PUTRAJAYA (BERNAMA) - Malaysian Prime Minister Mahathir Mohamad has addressed concerns that defecting Umno MPs will be freely admitted into his party to bolster his administration's majority in Parliament, saying their applications will be closely vetted and that he personally prefers to have a strong opposition.
Tun Dr Mahathir, who chairs Parti Pribumi Bersatu Malaysia (PPBM) and the ruling coalition Pakatan Harapan (PH), said it will not be "a walk in the park" for former Umno members looking to join PPBM, as their applications will be scrutinised and their behaviour observed to see if they fit in with the party.
"We are accepting only those leaders who are not implicated and who have not shown very strong support for Najib," he said, referring to former prime minister Najib Razak, who used to be Umno president and currently faces criminal charges for corruption and money laundering.
"Some of them were cursing Pakatan Harapan and calling me names, and all that. Those people we cannot accept. It is not just freely coming into Bersatu. They have to be scrutinised to see whether they qualify or not," Dr Mahathir told news agency Bernama in an interview published on Wednesday (Dec 19).
Former ruling party Umno won 54 of 222 parliamentary seats in the general election in May, but has since seen 17 of its lawmakers leave the party to become independents or members of other parties within the PH coalition.
Dr Mahathir said PPBM had imposed certain conditions on the former Umno members before they could join the party.
"You must leave Umno and become independent for a short while, and during that time, you must show you are supportive of the PH government, and then you can apply. Or you can apply earlier, but the applications will only be considered after we have observed their behaviour," he said.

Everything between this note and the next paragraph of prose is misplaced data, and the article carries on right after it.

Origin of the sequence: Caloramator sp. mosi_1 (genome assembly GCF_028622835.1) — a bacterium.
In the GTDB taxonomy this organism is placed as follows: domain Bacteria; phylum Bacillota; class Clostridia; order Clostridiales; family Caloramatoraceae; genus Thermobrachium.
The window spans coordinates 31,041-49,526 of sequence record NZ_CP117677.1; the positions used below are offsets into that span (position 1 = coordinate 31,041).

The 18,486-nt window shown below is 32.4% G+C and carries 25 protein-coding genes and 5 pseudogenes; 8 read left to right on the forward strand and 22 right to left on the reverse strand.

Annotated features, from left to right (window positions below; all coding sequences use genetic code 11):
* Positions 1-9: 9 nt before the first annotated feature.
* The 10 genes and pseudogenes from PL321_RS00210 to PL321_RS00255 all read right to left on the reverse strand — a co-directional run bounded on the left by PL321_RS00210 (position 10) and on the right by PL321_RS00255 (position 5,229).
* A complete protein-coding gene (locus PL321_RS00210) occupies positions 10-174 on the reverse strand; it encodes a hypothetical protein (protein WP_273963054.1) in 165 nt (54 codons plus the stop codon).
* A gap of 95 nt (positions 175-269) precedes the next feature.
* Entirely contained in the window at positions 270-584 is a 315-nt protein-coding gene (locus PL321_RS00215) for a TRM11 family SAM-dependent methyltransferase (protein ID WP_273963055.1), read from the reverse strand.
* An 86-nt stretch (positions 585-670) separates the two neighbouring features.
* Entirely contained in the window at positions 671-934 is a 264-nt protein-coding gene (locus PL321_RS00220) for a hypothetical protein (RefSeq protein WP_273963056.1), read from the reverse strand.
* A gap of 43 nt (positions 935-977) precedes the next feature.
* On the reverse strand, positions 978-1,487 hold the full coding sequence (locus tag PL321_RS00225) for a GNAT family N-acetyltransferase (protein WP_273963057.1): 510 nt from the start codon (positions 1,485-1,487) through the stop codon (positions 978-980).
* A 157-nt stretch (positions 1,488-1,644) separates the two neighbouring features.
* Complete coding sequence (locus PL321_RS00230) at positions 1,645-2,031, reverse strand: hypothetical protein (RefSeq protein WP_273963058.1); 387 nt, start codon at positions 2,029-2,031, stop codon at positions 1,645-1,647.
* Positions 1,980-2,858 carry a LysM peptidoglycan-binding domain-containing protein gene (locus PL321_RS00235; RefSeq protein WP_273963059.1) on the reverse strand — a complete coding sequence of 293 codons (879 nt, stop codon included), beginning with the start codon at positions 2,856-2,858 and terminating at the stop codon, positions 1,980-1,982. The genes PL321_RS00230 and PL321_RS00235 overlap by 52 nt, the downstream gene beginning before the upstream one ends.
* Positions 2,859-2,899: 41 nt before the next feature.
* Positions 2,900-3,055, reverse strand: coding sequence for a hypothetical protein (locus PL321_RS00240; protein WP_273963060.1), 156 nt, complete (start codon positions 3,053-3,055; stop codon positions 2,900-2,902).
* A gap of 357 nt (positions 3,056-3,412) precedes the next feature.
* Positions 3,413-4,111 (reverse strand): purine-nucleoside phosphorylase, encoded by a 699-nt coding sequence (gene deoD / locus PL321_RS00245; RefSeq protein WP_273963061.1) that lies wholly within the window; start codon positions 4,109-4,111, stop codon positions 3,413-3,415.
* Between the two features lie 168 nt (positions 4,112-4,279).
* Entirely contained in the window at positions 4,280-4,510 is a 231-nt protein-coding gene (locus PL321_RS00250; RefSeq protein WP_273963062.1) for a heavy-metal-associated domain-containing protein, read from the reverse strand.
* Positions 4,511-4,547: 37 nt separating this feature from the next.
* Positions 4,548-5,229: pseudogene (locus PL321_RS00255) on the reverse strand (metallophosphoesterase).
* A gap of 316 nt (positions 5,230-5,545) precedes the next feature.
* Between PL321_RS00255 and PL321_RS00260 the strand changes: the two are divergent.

He noted however that his party, which currently holds 15 of PH's 118 seats in Parliament, and the ruling coalition could be strengthened by former Umno members who can bring in the Malay vote. A large number of Malays supported Umno in the last general election and the party remained popular, he said.
"We don't want to give the impression that Umno is taking over Bersatu or any other party in PH. We are very serious about vetting these people. They want to come in. I think in the villages they are still influential. If we reject them, we may be rejecting voters. They can bring some voters. It will strengthen Bersatu and PH as well," he said.
On the perception that accepting former Umno MPs is part of PH's strategy to get a two-thirds majority in the Parliament, PM Mahathir said he personally did not like a two-thirds majority government.
"I want a strong opposition. But as you can see, the opposition is totally shattered and everything is broken down. MIC is not functioning, MCA is not functioning. In Sabah, they are not functioning," he said referring to the Malaysian Indian Congress and the Malaysian Chinese Association, both member parties of the Umno-led Barisan Nasional (BN) alliance. Umno recently lost five of its six MPs in Sabah state.
"There is no opposition that is credible at this moment. Even when I was in the government before, when I was head of BN, I used to say we need an opposition because without an opposition, it is like having no mirror to look at yourself. You think you are beautiful, but actually you are very ugly," he said.